This week’s word prompt is: shallow.

Please post your 200 words (no more!) by clicking the comments link at the bottom of this post, keeping in mind The Rules.  Next Sunday evening 6/9/13, last week’s winner hmr will read the entries and select a winner.

Once again, please invite anyone you know who enjoys writing!

[Click the comments link below to read entries and discussion.]


27 thoughts on “shallow

  1. Shallow Winner
    Shallow, being the depth at which nothing particularly reaches any depth, remains often unfathomable. The inaccessible reasoning beneath the surface of such things as carefully articulated banalities and artful pretensions is deceptively faceted and filled with meaning; hardly shallow.
    Broad sweeps of shallow voices breed complex intonations and draughts of considerable measure that, when taken together become far deeper than any selected portion of the available range. Shallows become fathoms when overt platitudes are subtly filtered and panned.
    Superficiality tends to lend itself to infection that renders deep wounds, bulging scars that rise above the surface as much as sinking below. Even upon healing, by word or work, shallow remains will be found, lurking.
    Without depth, comprehension is easy to find, though resoundingly average exclamations bring nuance to the shallows. Which shallows, of course increase in volume vertically, rendering a depth in which drowning is entirely possible.
    If an infant can discover oblivion in a bucket, or if a single word can impale as a sword, or if a minimalist can capture eternity in a few strokes, anything shallow is depth well disguised. What we call shallow, in any case, is either useful or troublesome, and hardly safe or mundane.

      1. Well, we’re not many of us miners any more, so panning kind of doesn’t happen. But a lot of filtering, specially here in SoCal; Water, internet, all that stuff.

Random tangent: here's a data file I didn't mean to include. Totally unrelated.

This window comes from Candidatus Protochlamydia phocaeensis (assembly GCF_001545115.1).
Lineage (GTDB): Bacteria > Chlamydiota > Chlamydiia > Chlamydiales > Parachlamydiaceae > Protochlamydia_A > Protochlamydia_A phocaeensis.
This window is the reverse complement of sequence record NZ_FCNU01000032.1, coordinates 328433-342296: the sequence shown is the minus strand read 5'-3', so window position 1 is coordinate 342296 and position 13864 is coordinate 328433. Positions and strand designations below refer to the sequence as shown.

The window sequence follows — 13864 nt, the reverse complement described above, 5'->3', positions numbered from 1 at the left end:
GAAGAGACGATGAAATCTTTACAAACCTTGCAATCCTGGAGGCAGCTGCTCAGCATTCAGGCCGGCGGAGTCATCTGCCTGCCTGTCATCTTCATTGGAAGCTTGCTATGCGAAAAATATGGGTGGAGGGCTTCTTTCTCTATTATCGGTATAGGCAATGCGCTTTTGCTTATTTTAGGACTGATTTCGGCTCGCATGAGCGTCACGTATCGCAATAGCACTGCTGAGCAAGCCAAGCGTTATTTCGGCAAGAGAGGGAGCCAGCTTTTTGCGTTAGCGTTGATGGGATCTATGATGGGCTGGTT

1. If an infant can discover oblivion in a bucket, or if a single word can impale as a sword, or if a minimalist can capture eternity in a few strokes, anything shallow is depth well disguised.

      A fantastic sentence. The beginning grabs your attention with an emotional truth that works to buy extra consideration for the conclusion.

      “Discover” – what a poignant verb here.

  2. It was there within
    I think it was me
    where I saw the reflection just behind
    my mind
    just beneath the thought
    that not
    had any meaning.

    like his soul
    not even a shadow
    of sense
    not a glimpse of feeling.

    It was me.

    A reflection
    a dancer of emotions
    sliding into his heart
    choreographing silence

    Shhh…. Can you hear me?
    Whispers and swirls of
    my skirt enfolding you
    moving you into

    Dance with me.

    He trembles
    eyelids flutter

    I will Breathe
    for you.
    Breathe with me.

    Our breath swirls
    we dance
    from flat
    into deep
    of response.

    I saw our reflection just below
    my heart
    just within the dream
    not one

    Deep breath,
    deep breath….
    we slide….
    dive across
    the floor of stars
    lights so bright
    they burn
    our hearts
    each other

    And I stop, still
    my skirts
    settle around his heart.

    My heart is still

    Shhh…. I hear
    his deep
    intake of breath
    for the
    first time.

    It is full of meaning

    we dance….

    1. Whew, what a sensuous poem! Need to catch my breath … 😉

      I like the fluid/swirling imagery that runs throughout. “It is full of meaning for me” is a fulfilling conclusion, such a reversal from the emptiness in the first stanza, that I almost don’t really need the last 3 words. My favorite line: “from flat still shallows into deep fast currents of response.” Beautifully choreographed!

  3. Shallow

    shallow breaths, grimaces, gasps
    bony blue feet hop, hobble
    on shell shardy gravel

    briny tide races back
    baring ankles, shins under rolled up pants
    fleeting sting of sandstudded sunny wind
    welcome burn on bitten skin

    quickly doused by next foamy slap
    of affronted April sea saying
    Not yet skinny kid. Not just yet.
    Not even in my shallows

    1. Fun encounter between child and ocean. I’ve been on beaches like this – they’re not tropical, they’re cold and scraggly and rough on the feet, and you’ve evoked that well. I love the playful consonance and assonance throughout, as well as the sea’s unique voice at the end.